Going in, I had no idea who Joe Sarno was, The synopsis sounded interesting, so I just dove in with fascination and open mind. And now, having seen the film, I think I’ve got a pretty good picture of who Joe was and what his films represent, and I’m glad for having the documentary a chance. The film does a very good general overview of Joe and his career, and from what I can tell, it also does a splendid job at doing Joe and his works justice that they deserved. The tone is very respectful and it really does celebrate his art, as do all the quest interviewees, who include amongst others, John Waters. The film is very honest about its interest in Joe’s life and never comes off as intrusive or sleazy. It instead manages to make his life seem really fascinating, and explain how his films have artistic merit to them, and convinces you as a viewer to want to track down copies of his films to experience them first hand for yourself. What else could you possibly hope from a biographical documentary? I’m a self confessed pink eiga fan, so I’m always up for a good soft core movie if the director has ambition to do more than a pure hollow skin flick. And Sarno’s movies certainly sound to be very intriguing pieces of cinema history that I absolutely must get around exploring in the near future. It’s just going to cost an arm and a leg to buy one, going by Amazon’s average prices when you add in the shipping charges. But anything for art, eh?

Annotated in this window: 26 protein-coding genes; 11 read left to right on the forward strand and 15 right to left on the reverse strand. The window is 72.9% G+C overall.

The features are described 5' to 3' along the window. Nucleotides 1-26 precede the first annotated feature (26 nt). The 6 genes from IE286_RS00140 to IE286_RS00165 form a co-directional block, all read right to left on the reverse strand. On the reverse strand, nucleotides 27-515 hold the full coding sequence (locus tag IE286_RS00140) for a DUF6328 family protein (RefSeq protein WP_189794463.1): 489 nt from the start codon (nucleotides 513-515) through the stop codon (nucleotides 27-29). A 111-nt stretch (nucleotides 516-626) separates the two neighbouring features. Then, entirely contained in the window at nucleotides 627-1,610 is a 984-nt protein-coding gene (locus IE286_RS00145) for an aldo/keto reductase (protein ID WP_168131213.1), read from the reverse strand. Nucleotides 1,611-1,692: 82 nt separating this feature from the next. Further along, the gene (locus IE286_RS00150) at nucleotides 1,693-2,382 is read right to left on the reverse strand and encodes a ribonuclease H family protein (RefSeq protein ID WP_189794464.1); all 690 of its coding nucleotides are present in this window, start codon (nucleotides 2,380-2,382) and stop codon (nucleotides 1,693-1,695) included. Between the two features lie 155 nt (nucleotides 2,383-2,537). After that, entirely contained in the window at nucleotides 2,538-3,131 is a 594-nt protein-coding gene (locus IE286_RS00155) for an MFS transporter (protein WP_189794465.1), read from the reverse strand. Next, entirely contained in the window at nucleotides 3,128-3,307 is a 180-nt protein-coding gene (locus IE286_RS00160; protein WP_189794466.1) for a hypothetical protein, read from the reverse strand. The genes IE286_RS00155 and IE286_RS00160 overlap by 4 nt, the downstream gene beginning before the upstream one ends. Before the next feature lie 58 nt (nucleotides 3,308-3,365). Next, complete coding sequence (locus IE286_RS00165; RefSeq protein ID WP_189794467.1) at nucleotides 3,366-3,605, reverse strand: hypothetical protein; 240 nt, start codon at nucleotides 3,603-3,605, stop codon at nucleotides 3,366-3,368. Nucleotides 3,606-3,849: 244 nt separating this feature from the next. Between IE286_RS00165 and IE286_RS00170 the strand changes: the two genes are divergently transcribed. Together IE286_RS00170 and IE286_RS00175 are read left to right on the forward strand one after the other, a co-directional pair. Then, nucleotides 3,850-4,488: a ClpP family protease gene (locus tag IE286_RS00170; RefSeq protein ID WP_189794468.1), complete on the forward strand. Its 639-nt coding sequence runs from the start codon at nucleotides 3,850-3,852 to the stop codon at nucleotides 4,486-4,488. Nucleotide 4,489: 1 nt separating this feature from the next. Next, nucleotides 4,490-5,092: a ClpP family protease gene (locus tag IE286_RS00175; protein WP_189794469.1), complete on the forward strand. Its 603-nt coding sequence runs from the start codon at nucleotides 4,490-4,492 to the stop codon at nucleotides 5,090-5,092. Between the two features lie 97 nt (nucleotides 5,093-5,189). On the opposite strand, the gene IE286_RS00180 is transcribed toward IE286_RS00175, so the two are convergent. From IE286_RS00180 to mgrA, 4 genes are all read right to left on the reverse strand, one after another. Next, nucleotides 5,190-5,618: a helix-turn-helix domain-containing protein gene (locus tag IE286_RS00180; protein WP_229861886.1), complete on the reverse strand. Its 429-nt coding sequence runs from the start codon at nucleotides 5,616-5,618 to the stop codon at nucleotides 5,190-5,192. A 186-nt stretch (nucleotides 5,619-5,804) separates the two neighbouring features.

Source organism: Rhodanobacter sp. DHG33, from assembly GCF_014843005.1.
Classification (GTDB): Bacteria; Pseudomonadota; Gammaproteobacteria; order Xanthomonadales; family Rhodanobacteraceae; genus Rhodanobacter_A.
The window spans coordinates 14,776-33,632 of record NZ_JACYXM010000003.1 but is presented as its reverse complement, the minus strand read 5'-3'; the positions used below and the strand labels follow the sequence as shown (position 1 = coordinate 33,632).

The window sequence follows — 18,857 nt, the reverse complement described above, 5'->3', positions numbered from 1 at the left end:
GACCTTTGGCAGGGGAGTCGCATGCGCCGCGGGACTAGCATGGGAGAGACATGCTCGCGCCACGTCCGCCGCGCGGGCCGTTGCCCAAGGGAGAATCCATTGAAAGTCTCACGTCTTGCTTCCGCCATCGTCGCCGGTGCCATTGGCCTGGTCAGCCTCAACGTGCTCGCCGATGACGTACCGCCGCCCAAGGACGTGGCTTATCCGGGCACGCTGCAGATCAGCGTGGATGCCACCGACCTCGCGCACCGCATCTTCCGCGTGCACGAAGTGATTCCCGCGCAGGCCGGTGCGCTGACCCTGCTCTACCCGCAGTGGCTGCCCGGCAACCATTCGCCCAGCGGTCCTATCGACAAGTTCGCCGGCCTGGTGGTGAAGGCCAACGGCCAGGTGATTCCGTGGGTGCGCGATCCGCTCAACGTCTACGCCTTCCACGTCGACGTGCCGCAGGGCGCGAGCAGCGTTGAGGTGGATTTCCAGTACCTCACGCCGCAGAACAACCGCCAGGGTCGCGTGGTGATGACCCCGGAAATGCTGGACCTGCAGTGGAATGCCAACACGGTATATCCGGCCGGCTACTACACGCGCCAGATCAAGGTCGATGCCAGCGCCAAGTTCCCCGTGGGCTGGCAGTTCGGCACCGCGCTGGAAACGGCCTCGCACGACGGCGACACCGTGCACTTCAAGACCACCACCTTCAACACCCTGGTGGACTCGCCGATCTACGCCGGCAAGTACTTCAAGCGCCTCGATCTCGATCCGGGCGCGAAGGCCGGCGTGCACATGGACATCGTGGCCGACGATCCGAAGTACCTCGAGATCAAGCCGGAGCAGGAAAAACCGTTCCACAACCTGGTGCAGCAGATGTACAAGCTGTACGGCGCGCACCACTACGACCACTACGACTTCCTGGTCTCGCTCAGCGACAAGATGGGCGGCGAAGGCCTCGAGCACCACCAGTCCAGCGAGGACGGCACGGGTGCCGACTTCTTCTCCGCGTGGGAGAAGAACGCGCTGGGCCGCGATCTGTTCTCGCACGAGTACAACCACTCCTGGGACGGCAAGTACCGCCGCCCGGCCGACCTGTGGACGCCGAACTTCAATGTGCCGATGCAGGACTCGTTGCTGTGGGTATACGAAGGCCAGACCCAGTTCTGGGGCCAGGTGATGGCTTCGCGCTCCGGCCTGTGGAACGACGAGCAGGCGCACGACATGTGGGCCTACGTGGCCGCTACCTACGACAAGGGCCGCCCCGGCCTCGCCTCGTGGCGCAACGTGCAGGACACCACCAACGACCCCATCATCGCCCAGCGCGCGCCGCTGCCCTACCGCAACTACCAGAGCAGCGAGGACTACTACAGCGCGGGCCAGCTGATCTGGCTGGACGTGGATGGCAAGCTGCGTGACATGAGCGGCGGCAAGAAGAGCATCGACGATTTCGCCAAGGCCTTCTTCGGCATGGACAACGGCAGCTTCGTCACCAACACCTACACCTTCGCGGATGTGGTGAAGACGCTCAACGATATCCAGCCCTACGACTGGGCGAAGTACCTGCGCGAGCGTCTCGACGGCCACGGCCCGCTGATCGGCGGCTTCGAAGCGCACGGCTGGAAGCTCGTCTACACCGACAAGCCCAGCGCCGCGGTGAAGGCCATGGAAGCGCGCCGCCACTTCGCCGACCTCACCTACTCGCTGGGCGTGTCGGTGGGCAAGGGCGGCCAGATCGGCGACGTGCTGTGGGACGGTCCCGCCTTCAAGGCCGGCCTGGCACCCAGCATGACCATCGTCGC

Overall, this was entirely solid and a real interest awakening experience. The film is also very sad in a way. You can clearly see the passion still in Joe’s eyes, he really wanted to make another film at his advanced age, but he was never able. It’s kinda heartbreaking, especially when he directly states that he wants to keep making movies as long as he’s breathing. At least in his last years people had started to internationally respect and celebrate his works, giving him the critical acclaim and long awaited recognition that he deserved.